Now, although there is research to suggest some potential health benefits of moderate port wine consumption, don’t go overboard. Excessive alcohol intake can have negative effects on the cardiovascular system and increase high blood pressure too.

Possibly Supports Longevity, Brain Function and Mental Health

The idea that a glass of wine may extend your life is one of those things people have been wishing for for years. We’re ever hopeful of something that doesn’t wear you out, taste ‘healthy’ or require any effort to keep you in peak condition. Actually, a lot of this comes from Jeanne Calment.

Remember what I said about little old ladies and Port?

Well, Jeanne apparently lived to the ripe old age of 122. She credited Port wine, chocolate, olive oil and giving up smoking for her longevity. Whether or not any of that is true remains to be seen, but it makes for an interesting read with a glass of Port. 

Resveratrol at the very least does have anti-inflammatory properties which offer protection against autoimmune diseases. However, studies have also confirmed that red wine could be more useful for brain health and cognitive function.

At any rate, it plays a role in the prevention and treatment of chronic diseases such as cardiovascular disease, metabolic syndrome, cognitive decline, depression, and different types of cancer. So there’s that.

view from a hillside vineyard overlooking a river

Bone Health and Nutrients

The potential health benefits of port wine extend to supporting good bone health. The presence of polyphenols and other compounds, derived from grape skin, could help improve bone density and overall skeletal well-being.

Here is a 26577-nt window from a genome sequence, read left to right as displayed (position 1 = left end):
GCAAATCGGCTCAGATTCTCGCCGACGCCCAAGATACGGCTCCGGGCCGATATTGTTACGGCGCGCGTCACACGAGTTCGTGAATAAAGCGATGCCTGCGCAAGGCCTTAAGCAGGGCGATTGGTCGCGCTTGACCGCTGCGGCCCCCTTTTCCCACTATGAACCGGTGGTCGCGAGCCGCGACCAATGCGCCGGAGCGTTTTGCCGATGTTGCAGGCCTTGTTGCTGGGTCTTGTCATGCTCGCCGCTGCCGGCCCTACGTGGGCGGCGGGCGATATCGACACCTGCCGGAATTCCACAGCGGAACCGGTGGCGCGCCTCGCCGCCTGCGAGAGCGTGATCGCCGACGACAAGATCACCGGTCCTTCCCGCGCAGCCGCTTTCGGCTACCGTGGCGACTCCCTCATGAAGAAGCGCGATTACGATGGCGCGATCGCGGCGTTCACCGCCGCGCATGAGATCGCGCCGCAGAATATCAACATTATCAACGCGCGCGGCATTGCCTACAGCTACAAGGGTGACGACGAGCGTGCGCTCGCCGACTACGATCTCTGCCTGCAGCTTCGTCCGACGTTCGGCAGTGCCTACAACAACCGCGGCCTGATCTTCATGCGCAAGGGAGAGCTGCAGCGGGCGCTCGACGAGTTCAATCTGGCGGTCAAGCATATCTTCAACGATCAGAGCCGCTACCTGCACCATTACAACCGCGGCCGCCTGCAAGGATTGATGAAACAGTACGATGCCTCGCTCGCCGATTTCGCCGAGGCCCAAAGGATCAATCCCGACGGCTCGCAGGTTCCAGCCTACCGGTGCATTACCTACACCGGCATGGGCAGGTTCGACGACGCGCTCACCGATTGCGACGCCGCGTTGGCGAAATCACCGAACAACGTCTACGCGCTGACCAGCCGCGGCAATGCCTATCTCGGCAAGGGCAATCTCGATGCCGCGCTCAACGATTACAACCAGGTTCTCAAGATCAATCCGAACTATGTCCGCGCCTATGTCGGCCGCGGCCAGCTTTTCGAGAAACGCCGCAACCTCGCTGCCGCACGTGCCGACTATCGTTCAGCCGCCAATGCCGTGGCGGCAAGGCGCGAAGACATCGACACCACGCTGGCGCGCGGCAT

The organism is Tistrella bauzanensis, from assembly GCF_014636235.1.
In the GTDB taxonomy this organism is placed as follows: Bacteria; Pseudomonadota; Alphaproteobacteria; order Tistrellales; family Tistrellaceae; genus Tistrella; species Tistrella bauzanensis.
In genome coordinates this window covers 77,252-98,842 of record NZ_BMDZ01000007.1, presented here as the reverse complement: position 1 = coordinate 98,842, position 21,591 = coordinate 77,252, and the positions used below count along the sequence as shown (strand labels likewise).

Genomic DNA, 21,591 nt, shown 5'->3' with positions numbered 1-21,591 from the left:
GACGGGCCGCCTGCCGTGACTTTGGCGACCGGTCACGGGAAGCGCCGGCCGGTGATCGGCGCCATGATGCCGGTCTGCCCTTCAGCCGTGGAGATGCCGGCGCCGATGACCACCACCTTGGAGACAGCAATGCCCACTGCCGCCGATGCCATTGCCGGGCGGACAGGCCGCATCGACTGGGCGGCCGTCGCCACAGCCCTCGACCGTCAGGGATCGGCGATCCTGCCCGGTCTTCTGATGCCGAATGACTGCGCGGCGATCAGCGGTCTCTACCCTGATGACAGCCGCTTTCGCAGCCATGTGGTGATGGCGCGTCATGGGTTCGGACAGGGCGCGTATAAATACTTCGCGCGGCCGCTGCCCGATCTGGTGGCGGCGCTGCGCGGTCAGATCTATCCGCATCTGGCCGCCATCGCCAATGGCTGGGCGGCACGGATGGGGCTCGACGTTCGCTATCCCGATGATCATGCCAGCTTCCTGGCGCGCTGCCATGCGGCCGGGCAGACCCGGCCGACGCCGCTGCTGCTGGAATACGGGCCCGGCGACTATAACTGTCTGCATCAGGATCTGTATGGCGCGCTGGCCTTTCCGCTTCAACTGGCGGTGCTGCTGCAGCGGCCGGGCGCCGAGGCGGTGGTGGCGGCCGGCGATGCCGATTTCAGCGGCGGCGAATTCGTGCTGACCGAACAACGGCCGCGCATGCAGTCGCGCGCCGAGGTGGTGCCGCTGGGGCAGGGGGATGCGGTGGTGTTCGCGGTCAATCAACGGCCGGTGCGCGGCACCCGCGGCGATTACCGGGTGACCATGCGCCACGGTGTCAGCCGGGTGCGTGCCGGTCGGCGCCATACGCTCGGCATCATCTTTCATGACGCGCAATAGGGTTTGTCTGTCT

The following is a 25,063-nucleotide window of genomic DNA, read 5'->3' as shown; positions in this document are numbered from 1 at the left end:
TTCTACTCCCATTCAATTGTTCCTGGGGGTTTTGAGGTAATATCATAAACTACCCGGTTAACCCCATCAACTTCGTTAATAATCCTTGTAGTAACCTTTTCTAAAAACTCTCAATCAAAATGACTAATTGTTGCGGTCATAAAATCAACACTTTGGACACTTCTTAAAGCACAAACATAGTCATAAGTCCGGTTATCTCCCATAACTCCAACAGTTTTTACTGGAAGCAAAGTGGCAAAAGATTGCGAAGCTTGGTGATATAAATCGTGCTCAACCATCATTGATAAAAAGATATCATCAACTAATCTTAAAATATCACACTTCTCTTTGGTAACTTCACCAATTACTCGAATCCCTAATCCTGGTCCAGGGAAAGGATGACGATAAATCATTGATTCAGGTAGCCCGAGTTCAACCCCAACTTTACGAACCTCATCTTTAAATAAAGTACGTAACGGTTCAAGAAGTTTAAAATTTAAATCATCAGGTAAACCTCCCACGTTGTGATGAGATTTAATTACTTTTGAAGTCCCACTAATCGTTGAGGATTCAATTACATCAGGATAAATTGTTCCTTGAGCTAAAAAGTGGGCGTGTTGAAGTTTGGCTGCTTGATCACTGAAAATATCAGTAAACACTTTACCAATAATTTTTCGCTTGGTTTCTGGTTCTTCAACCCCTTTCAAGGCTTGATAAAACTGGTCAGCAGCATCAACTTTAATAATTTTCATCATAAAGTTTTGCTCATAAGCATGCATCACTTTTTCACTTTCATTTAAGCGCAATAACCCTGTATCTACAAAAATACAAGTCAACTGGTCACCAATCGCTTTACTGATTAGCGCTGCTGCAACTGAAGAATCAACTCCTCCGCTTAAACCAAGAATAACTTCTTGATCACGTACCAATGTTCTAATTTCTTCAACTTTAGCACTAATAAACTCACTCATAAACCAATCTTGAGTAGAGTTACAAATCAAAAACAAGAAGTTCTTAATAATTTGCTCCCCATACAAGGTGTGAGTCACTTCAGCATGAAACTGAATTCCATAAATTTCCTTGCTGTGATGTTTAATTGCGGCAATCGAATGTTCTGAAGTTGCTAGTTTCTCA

Port wine is also a good source of certain minerals like potassium and iron in readily available forms. It also contains small amounts of B vitamins like thiamine (B1), riboflavin (B2), and cobalamin (B12). However, overdoing it can also disturb the uptake of calcium, magnesium, selenium, and zinc. Light to moderate consumption, though, has been linked to reduced risk of bone mass loss and fractures.

review published in Nutrition Reviews in 2008 provided data on the silicon content in various food groups, including beverages. The study found that alcoholic beverages like beers, wines, and port/sherries have relatively high levels of silicon. A 2018 study also analyzed the silicon content in different Port wine samples and found an average concentration of 1.67 ± 0.21 mg/L.

Also if you’re postmenopausal, moderate alcohol consumption, including port wine, apparently offers health benefits in the form of improved bone mineral density.  

So, in moderation (I’ll keep saying it), the silicon, manganese, calcium, antioxidants, and moderate alcohol content in port wine can potentially contribute to stronger bones. and reduce the risk of conditions like osteoporosis.

So if anyone asks, you’re strengthening your bones.

wine pouring into a glass with someone slicing food in the background

Skin Health and More About the Wonders of Resveratrol

As an antioxidant, resveratrol neutralizes free radicals that cause oxidative stress. So while alcohol might age you, in theory, the antioxidants in Port wine protect against premature ageing of the skin.

Its anti-inflammatory properties can help soothe inflammatory skin conditions like psoriasis and eczema, inhibiting the production of inflammatory compounds. You’ll also need a good skincare regimen and a healthy diet as well, but a little extra help never hurts.


So, if you needed another reason to indulge in a glass of Port wine, it turns out that it can actually offer some surprising health benefits. From heart health to antioxidant properties, Port can play a part in supporting your overall well-being. However, no matter how tempting it may be, it’s best enjoyed in moderation. If you’re a wine lover, you’ll know that quality always trumps quantity when it comes to fortified wines. They’re worth savouring. Now, who’s ready to raise a glass to good health?